Category Archives: JavaScript

Fabric Snippets for VSCode Updated

Office Fabric UI Snippets for VS Code

Release Date: Dec 9, 2016

Version: 1.2.0*

Provided By: Sector 43 Software (David Mann)

Based on: Fabric JS release 1.2 (Nov 4, 2016)

Status: Stable

(* : Release numbers are now synchronized with the version of Fabric upon which they are based)

These snippets are intended to make the components from the Office UI Fabric project easier to use. In general, the HTML and Javascript is taken directly from the Office UI Fabric GitHub repository, with some tweaking.

All of the core snippets have a trigger that starts with uif so you can see what’s available by simply typing uif and looking at the Intellisense popup shown by VS Code. These snippets were originally developed for my Pluralsight course.

In some cases, the snippets are a combination of shortcut and learning tool. For example, some snippets contain both the markup and the JS code required by the component. Consider these a starting point – you will need to tweak the code to suit your needs, but the snippet at least gets everything you need onto the page.

Installation Instructions

  • Open the file VSCodeFabricSnippets.txt from the GitHub repo (direct link:
  • Select all of the contents and copy it to the clipboard
  • In VS Code, click File | Preferences | User Snippets and select HTML from the Language dropdown
  • Paste the contents from the GitHub file into the html.json file that is now open in VS Code
  • Save the html.json file and close it

The snippets are now available when you are editing an HTML file in VS Code.

Installation and usage is shown in the short video here: Note that while this video is for the previous release of the snippets, installation and usage are essentially the same.

Known Issues

  • None

Generating Visual Studio Snippets

Paul Schaeflein contributed a small console application that will generate a Visual Studio .snippet file for each snippet in the VSCode snippet file. It doesn’t handle replaceable parameters (which are actually removed from the 1.2.0 release of the VSCode snippets anyway) but it gets most of the drudgery work done. The code is available in the SnippetConverter folder of the repo.

Reporting Bugs

Please report issues here:

Developing with Office UI Fabric Course is Live

The second and final course in my series on the Office UI Fabric is now live:  Following on from the introduction in the first course, this course dives in to hands-on working with Fabric as a developer.  It is very light on slides and heavy on demos.

Here’s a look at the Table of Contents:

  1. Getting Started with Office UI Fabric (including an introduction to the Fabric Snippets)
  2. Handling Multiple Resolutions with the Responsive Grid
  3. Building Forms
  4. Improving User Interactions with Display Components
  5. Enhancing Layout and Navigation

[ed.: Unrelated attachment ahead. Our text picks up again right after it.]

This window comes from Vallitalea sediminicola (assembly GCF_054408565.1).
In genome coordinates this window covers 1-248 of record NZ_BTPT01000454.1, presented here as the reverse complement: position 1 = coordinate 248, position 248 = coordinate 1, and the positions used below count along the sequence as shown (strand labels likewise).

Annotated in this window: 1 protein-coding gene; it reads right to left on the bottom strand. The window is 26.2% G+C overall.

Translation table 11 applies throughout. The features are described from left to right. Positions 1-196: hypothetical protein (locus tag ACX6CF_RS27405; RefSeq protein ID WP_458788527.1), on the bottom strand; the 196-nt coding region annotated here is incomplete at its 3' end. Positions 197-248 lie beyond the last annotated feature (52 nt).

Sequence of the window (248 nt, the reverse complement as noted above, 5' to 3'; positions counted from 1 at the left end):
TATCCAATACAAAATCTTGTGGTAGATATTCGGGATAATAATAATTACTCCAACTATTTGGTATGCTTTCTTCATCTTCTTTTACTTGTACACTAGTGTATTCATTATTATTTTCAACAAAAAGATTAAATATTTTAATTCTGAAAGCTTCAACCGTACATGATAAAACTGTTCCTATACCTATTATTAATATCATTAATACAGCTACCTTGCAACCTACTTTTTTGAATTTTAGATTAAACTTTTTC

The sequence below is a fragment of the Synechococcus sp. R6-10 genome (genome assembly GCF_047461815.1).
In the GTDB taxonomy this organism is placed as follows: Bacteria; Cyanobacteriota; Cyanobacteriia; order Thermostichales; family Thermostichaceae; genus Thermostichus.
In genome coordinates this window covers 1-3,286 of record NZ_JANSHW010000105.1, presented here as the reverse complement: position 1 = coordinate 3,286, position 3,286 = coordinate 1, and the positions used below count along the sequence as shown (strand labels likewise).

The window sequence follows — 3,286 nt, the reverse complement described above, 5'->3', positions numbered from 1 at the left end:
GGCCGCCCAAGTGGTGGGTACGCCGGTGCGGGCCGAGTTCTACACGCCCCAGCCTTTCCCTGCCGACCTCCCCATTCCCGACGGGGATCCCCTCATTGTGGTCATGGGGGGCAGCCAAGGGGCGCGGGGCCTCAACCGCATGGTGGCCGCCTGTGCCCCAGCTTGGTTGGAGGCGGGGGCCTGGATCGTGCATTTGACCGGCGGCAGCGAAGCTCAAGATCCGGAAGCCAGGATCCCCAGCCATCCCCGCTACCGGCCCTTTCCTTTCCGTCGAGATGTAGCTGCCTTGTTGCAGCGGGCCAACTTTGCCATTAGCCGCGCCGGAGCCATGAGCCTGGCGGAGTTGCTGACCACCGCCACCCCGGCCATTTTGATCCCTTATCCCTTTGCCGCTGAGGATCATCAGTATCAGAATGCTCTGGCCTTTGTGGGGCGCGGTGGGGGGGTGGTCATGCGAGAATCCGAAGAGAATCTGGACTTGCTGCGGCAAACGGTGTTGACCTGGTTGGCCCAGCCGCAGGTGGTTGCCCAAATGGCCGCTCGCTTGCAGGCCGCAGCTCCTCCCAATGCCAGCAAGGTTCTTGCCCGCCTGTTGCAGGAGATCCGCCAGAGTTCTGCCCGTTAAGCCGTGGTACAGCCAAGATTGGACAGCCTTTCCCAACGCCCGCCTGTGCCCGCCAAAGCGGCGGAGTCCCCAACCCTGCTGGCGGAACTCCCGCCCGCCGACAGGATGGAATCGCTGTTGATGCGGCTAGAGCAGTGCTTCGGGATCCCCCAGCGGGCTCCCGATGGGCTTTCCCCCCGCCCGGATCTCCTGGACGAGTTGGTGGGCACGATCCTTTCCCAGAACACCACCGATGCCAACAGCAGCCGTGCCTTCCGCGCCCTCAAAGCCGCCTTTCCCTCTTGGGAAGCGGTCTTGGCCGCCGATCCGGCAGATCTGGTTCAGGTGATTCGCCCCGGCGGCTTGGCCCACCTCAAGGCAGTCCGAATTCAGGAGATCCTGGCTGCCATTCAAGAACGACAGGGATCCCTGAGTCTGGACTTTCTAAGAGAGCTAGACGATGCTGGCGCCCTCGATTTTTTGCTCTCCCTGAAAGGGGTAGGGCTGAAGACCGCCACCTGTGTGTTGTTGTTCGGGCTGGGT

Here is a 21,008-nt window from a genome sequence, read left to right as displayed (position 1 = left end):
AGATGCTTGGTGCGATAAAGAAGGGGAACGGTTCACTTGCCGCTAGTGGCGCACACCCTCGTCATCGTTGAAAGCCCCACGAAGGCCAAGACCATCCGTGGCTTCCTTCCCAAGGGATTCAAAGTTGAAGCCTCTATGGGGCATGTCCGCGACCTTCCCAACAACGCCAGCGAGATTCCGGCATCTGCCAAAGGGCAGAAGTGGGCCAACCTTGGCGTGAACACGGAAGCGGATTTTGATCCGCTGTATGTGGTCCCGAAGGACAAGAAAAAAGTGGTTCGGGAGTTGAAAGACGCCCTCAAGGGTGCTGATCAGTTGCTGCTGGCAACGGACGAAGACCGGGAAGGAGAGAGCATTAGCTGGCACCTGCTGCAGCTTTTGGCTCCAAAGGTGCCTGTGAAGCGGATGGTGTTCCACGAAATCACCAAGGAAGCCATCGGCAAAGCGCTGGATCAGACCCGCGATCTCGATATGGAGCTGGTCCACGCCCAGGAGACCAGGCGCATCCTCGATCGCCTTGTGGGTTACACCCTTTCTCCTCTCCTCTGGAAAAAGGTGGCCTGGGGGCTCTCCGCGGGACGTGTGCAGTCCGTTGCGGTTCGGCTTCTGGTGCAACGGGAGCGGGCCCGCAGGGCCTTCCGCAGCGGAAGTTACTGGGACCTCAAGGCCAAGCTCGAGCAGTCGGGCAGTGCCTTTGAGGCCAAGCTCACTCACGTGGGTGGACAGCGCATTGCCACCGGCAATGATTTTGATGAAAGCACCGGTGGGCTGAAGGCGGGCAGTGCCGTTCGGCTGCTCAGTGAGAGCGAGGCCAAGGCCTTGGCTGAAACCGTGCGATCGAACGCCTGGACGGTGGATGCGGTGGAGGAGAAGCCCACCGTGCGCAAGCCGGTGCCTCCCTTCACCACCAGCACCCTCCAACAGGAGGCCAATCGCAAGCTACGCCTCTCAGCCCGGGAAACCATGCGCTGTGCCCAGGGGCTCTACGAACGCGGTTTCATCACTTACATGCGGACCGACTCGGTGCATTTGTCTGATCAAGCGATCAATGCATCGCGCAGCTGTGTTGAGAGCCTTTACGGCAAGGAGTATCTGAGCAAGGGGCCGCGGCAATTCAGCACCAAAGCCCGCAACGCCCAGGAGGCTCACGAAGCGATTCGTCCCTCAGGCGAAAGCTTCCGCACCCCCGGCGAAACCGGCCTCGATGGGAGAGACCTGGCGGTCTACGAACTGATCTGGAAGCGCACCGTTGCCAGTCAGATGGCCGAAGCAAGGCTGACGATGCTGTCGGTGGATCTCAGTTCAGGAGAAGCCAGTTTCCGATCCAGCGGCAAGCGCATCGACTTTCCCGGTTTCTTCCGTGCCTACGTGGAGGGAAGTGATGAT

6. Building Fabric and Contributing to the Project
  7. Using Fabric in Angular
  8. Resources and Fabric Futures

Obviously, I’m a little biased, but I think the course covers everything you need to know as a developer to use Fabric in your own applications, sites and add-ins.  I cover every component in Fabric, showing the HTML and JavaScript necessary to make it work as well as a deep dive on all aspects of the responsive grid and then cover the Fabric project itself on GitHub and the community project ngOfficeUIFabric for using Fabric in Angular.


Fabric Explorer Updated

To coincide with the publication of my new Pluralsight course on Office UI Fabric, I’ve updated the Fabric Explorer Chrome extension I published a while back to version 1.3.  This is a minor update, but it fixes a few bugs:

  1. Added support for pages loaded into the browser via a file:// URL
  2. Fixed bugs that prevented the “Reset” button from correctly returning an element back to it’s original state when the page was loaded

In addition, I added the remainder of the Fabric Responsive Grid classes (hidden, offset, push, pull), did some minor code cleanup and published the source code to GitHub.

The update was published on the Chrome Web Store this morning and should be automatically updated if you already have it installed.  If you haven’t installed it already, now is the perfect time to do so!  You’ll get the latest and greatest bits right away.

Please log any bugs here:

The extension is available here: 


As part of my Pluralsight course on programming SharePoint 2013 with JavaScript, I tossed together a quick little utility to make search programming a little easier.  It’s all detailed in the course, but the source code is available on GitHub:

Basically, it works like this:

  1. Make your REST call to get search results from SharePoint
  2. Create an instance of the S43.SearchResultParser object:
  3. Take the parameter returned from SharePoint (In the image its oneSample ) and pass it to the parseResults method in the SPRESTSearchParser object, as shown in the second line in the above image